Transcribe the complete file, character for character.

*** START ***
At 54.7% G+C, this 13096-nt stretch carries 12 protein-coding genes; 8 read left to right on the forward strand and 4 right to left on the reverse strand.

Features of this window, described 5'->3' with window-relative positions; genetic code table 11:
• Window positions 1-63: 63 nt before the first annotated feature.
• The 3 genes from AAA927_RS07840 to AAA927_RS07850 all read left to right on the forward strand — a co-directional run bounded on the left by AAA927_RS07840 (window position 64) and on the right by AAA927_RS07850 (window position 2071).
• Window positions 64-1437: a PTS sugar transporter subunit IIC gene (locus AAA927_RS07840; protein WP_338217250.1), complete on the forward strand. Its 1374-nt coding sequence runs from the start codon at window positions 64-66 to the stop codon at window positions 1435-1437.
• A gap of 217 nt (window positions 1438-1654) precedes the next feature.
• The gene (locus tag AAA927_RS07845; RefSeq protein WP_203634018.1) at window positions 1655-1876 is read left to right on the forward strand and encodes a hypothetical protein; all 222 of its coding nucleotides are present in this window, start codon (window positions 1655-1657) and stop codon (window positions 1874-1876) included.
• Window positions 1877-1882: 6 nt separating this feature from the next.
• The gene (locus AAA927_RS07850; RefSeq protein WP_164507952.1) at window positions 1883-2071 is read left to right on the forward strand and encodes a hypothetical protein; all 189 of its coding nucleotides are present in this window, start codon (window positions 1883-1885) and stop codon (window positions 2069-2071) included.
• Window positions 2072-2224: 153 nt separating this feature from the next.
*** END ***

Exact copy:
At 54.7% G+C, this 13096-nt stretch carries 12 protein-coding genes; 8 read left to right on the forward strand and 4 right to left on the reverse strand.

Features of this window, described 5'->3' with window-relative positions; genetic code table 11:
• Window positions 1-63: 63 nt before the first annotated feature.
• The 3 genes from AAA927_RS07840 to AAA927_RS07850 all read left to right on the forward strand — a co-directional run bounded on the left by AAA927_RS07840 (window position 64) and on the right by AAA927_RS07850 (window position 2071).
• Window positions 64-1437: a PTS sugar transporter subunit IIC gene (locus AAA927_RS07840; protein WP_338217250.1), complete on the forward strand. Its 1374-nt coding sequence runs from the start codon at window positions 64-66 to the stop codon at window positions 1435-1437.
• A gap of 217 nt (window positions 1438-1654) precedes the next feature.
• The gene (locus tag AAA927_RS07845; RefSeq protein WP_203634018.1) at window positions 1655-1876 is read left to right on the forward strand and encodes a hypothetical protein; all 222 of its coding nucleotides are present in this window, start codon (window positions 1655-1657) and stop codon (window positions 1874-1876) included.
• Window positions 1877-1882: 6 nt separating this feature from the next.
• The gene (locus AAA927_RS07850; RefSeq protein WP_164507952.1) at window positions 1883-2071 is read left to right on the forward strand and encodes a hypothetical protein; all 189 of its coding nucleotides are present in this window, start codon (window positions 1883-1885) and stop codon (window positions 2069-2071) included.
• Window positions 2072-2224: 153 nt separating this feature from the next.